transcendental (plural transcendentals)
- (obsolete) A transcendentalist.
- (philosophy, metaphysics, Platonism, Christian theology, usually in the plural) Any one of the three transcendental properties of being: truth, beauty or goodness, which respectively are the ideals of science, art and religion and the principal subjects of the study of logic, aesthetics and ethics.
- 2012, Jean Grondin, translated by Lukas Soderstrom, Introduction to Metaphysics: From Parmenides to Levinas, Columbia University Press, page 105:
- These predicates of Being are what the Medievals called, using a term that will have a fertile future, "transcendentals" (often called the "universals") because they transcend all particular genera, following the example of Being.96 A quarrel over these transcendentals even shook the later Middle Ages. The quarrel stemmed from the question of whether the existence of these transcendentals was real or intellectual (also called nominal).
- 2012, Jan Aertsen, Medieval Philosophy as Transcendental Thought: From Philip the Chancellor (ca. 1225) to Francisco Suárez, BRILL, page 515:
- The medieval doctrine of the transcendentals is closely connected with a metaphysical conception of reality, but is there a science of being in William of Ockham (ca. 1285-1347)?
- 2015, Anthony Howard, Humanise: Why Human-Centred Leadership is the Key to the 21st Century, Wiley, page 70:
- Another fascinating thing about the transcendentals is that each is fully contained in the others. When you appreciate beauty, for example, you recognise the presence of goodness and truth. When you grasp the truth about something you experience a moment of beauty in, perhaps, the simplicity or power of the insight. When you observe goodness in the actions of another person you are seeing truth and beauty in operation.
transcendental property of being
- (philosophy) Concerned with the a priori or intuitive basis of knowledge, independent of experience.
- 1985, J. N. Mohanty, The Possibility of Transcendental Philosophy, Kluwer Academic (Martinus Nijhoff), page xiii:
- The best way to demonstrate the possibility of something is to show its actuality, for actuality implies possibility. At least since Kant, transcendental philosophies have been on the scene. However, such simple demonstration of the possibility of transcendental philosophy has not been effective and is not likely to be so — so strong is the presumption that transcendental philosophy just could not be possible, or, if it was possible earlier, it is not possible now.
- 1999, Robert Stern, 4: On Kant's Response to Hume: The Second Analogy as Transcendental Argument, Robert Stern (editor), Transcendental Arguments: Problems and Prospects, 2003, Oxford University Press (Clarendon Press), Paperback, page 47,
- Whilst it was once held that transcendental arguments could provide a direct and straightforward refutation of scepticism, this view now seems over-optimistic.
- 2007, Steven Crowell, Jeff Malpas, Chapter 1: Introduction Steven Crowell, Jeff Malpas, (editors), Transcendental Heidegger, Stanford University Press, page 1,
- Not only does Heidegger's early work stand within the framework of transcendental phenomenology as established by Husserl—even though it also contests and revises that framework—but that thinking also stands in a close relationship to the critical philosophy of Immanuel Kant, and specifically to the transcendental project, and modes of argument, of Kant's Critique of Pure Reason.
- Superior; surpassing all others; extraordinary; transcendent.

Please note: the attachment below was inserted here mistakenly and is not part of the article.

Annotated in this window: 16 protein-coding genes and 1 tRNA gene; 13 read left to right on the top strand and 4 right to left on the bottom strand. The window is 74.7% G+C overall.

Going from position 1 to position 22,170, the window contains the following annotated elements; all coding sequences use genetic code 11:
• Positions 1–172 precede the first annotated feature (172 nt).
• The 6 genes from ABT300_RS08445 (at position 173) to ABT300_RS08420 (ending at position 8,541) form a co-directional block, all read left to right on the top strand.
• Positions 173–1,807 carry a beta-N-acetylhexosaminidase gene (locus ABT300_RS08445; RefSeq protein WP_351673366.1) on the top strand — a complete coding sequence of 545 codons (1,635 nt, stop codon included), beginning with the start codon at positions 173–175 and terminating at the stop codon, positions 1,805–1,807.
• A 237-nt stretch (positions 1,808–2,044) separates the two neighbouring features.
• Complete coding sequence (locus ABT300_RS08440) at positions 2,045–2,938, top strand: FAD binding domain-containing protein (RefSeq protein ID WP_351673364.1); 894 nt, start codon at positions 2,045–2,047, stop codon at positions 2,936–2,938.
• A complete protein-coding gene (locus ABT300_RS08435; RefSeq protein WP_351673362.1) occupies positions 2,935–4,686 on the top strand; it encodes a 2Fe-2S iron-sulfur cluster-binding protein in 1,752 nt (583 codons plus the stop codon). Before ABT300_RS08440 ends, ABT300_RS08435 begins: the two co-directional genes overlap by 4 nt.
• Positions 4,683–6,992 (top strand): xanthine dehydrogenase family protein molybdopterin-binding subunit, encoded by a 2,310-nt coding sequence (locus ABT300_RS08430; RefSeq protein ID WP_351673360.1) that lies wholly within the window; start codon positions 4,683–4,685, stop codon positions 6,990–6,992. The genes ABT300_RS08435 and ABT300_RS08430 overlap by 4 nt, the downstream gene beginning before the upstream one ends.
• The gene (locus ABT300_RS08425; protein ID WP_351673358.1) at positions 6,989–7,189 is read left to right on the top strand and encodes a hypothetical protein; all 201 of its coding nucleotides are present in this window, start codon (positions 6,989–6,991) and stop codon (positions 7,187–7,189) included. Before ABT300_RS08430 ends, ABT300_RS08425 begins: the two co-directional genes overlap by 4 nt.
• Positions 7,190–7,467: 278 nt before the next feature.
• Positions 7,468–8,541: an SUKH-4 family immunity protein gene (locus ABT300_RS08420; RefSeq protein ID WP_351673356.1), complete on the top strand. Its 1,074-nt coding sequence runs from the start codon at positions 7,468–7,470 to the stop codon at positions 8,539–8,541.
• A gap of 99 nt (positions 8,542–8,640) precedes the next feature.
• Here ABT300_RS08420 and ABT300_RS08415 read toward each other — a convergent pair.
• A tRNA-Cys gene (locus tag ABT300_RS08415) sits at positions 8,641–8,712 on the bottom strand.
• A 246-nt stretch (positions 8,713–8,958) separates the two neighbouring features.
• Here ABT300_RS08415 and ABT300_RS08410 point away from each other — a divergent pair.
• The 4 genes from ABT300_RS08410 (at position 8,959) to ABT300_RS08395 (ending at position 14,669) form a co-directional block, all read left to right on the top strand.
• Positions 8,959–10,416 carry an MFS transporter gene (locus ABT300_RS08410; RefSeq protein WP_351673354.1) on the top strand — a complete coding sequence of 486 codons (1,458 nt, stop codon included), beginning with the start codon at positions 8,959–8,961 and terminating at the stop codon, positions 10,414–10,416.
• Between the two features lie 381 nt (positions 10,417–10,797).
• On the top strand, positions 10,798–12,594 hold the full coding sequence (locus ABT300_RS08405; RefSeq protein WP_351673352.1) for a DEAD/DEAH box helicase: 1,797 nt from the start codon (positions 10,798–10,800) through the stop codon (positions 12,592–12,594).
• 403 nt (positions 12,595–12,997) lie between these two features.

- Mystical or supernatural.
- (algebra, number theory, field theory, of a number or an element of an extension field) Not algebraic (i.e., not the root of any polynomial that has positive degree and rational coefficients).
- 1975, Alan Baker, Transcendental Number Theory, 2nd edition, Cambridge University Press, published 1990, page 1:
- The theory of transcendental numbers was originated by Liouville in his famous memoir† of 1844 in which he obtained, for the first time, a class, très-étendue, as it was described in the title of the paper, of numbers that satisfy no algebraic equation with integer coefficients.
- 2005, Juan G. Roederer, Information and Its Role in Nature, Springer, page 28:
- If the distribution of decimal digits of (or any other transcendental number) is truly random (suspected but not yet mathematically proven!), given any arbitrary finite sequence of whole numbers, that sequence would be included an infinite number of times in the decimal expansion of .
- (algebra, field theory, of an extension field) That contains elements that are not algebraic.
- (not the root of a polynomial with rational coefficients): algebraic
- (containing elements that are not the root of a polynomial): algebraic
- (not the root of a polynomial with rational coefficients): irrational
Derived terms edit
terms derived directly from transcendental
Related terms edit
terms etymologically related to transcendental
independent of experience
not algebraic; containing elements that are not algebraic
Further reading edit
- Transcendence on Wikipedia.Wikipedia
- (algebra, number theory, field theory):
- Transcendental number on Wikipedia.Wikipedia
- Liouville number#Liouville numbers and transcendence on Wikipedia.Wikipedia
- Field (mathematics)#Transcendence bases on Wikipedia.Wikipedia
- Field extension#Transcendental extension on Wikipedia.Wikipedia
- Transcendental extension on Encyclopedia of Mathematics
- Transcendental Extension on Wolfram MathWorld
- Obsolete spelling of
Positive forms of transcendental
Comparative forms of transcendental
Superlative forms of transcendental
Declension of transcendental
- IPA(key): (Spain) /tɾansθendenˈtal/ [t̪ɾãns.θẽn̪.d̪ẽn̪ˈt̪al]
- IPA(key): (Latin America) /tɾansendenˈtal/ [t̪ɾãn.sẽn̪.d̪ẽn̪ˈt̪al]
- Rhymes: -al
- Syllabification: trans‧cen‧den‧tal
transcendental m or f (masculine and feminine plural transcendentales)